I have been reading a lot today about the latest news from Europe, the supposed confirmation that the elementary particle observed at CERN may indeed by the Higgs boson.
And while they are probably right, I feel that the strong pronouncements may be a little premature and perhaps unwarranted.
Let me demonstrate my thoughts using a simple example and some pretty pictures.
Suppose you go to a camp site. At that camp site there are five buildings, each of the buildings housing a different team. One may be a literary club, another may be a club of chess enthusiasts… but you have reason to believe that one of the buildings is actually occupied by the Harlem Globetrotters.
Suppose that the only measurement available to you is a measurement of the average height of the people housed in each of the buildings. You of course know what the mean height and its standard deviation are for the entire population. So then, suppose you are presented with a graph that shows the average height, with error bars, of the people housed in each of five buildings:
The red dashed line is the population average; the green and yellow shaded areas correspond to one and two standard deviations; and the black dots are the actual data points, with standard deviations, representing the average height of the residents in each of the five buildings.
Can you confirm from this diagram that one of the buildings may indeed be housing the Harlem Globetrotters? Can you guess which one? Why, it’s #4. Easy, wasn’t it. It is the only building in which the average height of the residents deviates from the population (background) average significantly, whereas the heights of the residents of all the other buildings are consistent with the “null hypothesis”, namely that they are random people from the population background.
But suppose instead that the graph looks like this:
Can you still tell which building houses the Globetrotters? Guess not. It could be #2… or it could be #4. But if you have other reasons to believe that #4 houses the Globetrotters, you can certainly use this data set as a means of confirmation, even though you are left wondering why #2 also appears perhaps as an outlier. But then, outliers sometimes happen as mere statistical flukes.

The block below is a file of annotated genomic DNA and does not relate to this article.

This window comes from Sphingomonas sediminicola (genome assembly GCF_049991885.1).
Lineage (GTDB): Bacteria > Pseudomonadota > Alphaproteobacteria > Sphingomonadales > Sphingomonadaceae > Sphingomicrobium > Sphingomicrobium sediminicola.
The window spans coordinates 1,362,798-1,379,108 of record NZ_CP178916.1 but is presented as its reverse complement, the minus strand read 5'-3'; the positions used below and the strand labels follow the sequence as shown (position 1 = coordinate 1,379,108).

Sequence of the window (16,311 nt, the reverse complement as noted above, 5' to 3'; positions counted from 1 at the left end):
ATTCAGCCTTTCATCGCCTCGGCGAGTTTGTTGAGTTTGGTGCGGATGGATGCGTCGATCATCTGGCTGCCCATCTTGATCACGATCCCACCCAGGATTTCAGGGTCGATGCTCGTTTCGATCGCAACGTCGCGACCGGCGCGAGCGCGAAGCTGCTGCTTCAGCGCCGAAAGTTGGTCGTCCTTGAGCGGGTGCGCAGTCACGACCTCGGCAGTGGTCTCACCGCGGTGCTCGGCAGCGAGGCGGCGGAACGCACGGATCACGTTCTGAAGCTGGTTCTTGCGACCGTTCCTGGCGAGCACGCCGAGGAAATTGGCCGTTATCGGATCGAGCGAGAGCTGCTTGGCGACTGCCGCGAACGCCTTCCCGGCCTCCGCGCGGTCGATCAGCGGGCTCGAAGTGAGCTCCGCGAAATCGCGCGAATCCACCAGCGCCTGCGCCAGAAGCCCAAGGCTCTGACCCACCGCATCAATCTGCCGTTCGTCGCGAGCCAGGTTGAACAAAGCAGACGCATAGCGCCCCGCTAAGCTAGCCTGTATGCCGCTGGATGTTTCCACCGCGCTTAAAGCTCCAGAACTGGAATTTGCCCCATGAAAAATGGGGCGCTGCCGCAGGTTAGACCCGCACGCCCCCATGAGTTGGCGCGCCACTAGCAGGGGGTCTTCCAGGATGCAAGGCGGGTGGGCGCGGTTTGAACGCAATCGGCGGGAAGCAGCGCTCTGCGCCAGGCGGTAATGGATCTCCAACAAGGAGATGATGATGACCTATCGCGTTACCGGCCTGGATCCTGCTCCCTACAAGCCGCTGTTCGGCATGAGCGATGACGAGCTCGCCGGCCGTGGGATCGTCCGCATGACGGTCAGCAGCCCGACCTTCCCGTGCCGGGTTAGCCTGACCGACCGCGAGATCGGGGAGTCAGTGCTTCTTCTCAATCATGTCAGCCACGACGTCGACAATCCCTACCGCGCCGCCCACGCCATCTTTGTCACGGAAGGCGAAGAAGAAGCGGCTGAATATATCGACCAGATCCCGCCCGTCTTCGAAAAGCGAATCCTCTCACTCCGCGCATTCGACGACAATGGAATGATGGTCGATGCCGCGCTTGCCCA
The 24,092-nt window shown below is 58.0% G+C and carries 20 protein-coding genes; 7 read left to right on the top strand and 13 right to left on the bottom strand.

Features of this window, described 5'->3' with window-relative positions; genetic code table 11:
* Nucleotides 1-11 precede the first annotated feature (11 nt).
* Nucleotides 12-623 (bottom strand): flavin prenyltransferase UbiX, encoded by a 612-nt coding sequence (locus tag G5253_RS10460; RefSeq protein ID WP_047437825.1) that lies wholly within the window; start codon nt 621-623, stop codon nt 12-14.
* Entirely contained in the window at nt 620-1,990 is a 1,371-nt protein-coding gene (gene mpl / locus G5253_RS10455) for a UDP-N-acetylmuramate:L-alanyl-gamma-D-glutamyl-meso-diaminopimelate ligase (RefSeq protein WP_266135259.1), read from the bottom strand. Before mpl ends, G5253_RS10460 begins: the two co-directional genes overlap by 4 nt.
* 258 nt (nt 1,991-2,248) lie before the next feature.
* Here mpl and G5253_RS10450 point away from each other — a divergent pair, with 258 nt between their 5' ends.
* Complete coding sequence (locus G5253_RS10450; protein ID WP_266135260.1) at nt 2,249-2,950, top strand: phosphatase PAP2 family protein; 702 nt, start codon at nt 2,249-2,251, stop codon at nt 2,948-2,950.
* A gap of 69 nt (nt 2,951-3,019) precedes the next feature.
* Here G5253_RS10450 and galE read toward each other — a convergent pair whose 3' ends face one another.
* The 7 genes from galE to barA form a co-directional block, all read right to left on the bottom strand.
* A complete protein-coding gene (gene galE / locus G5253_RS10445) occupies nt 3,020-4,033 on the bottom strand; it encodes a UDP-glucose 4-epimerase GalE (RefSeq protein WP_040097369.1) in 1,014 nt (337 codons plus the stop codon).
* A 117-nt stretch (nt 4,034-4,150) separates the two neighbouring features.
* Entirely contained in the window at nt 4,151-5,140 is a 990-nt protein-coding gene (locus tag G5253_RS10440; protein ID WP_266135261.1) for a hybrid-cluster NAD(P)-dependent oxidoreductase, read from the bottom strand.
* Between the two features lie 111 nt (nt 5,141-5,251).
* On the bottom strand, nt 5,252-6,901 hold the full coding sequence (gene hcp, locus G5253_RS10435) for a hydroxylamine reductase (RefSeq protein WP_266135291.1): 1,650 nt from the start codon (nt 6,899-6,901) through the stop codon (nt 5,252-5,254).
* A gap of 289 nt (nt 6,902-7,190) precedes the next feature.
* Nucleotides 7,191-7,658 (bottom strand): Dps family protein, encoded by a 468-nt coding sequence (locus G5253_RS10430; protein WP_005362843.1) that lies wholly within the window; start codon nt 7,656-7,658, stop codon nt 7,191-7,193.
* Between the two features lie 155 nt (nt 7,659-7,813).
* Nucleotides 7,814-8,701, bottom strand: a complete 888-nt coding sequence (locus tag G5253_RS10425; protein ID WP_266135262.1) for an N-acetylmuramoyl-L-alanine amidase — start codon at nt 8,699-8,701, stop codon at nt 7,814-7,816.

But suppose instead that you see a plot like this one:
What can you conclude from this plot? Can you conclude anything? Is this a real measurement result and perhaps the entire camp site has been taken over by tall basketball players? Or perhaps you have a systematic error in your measurement, using the wrong ruler maybe? You simply cannot tell. More importantly, you absolutely cannot tell whether or not any of the buildings houses the Harlem Globetrotters, much less which one. Despite the fact that building #4 is still about four standard deviations away from the population average. Until you resolve the issue of the systematic, this data set cannot be used to conclude anything.
But then, why are we told that a similar-looking plot, this one indicating the rate of Higgs boson decay into a pair of τ particles (the heaviest cousin of the electron), indicates a “local significance of 2.9σ”? With a “best fit μ = 1.1 ± 0.4” for a 125 GeV Higgs boson?
It indicates no such thing. The only thing this plot actually indicates is the presence of an unexplained systematic bias.
Or am I being stubbornly stupid here?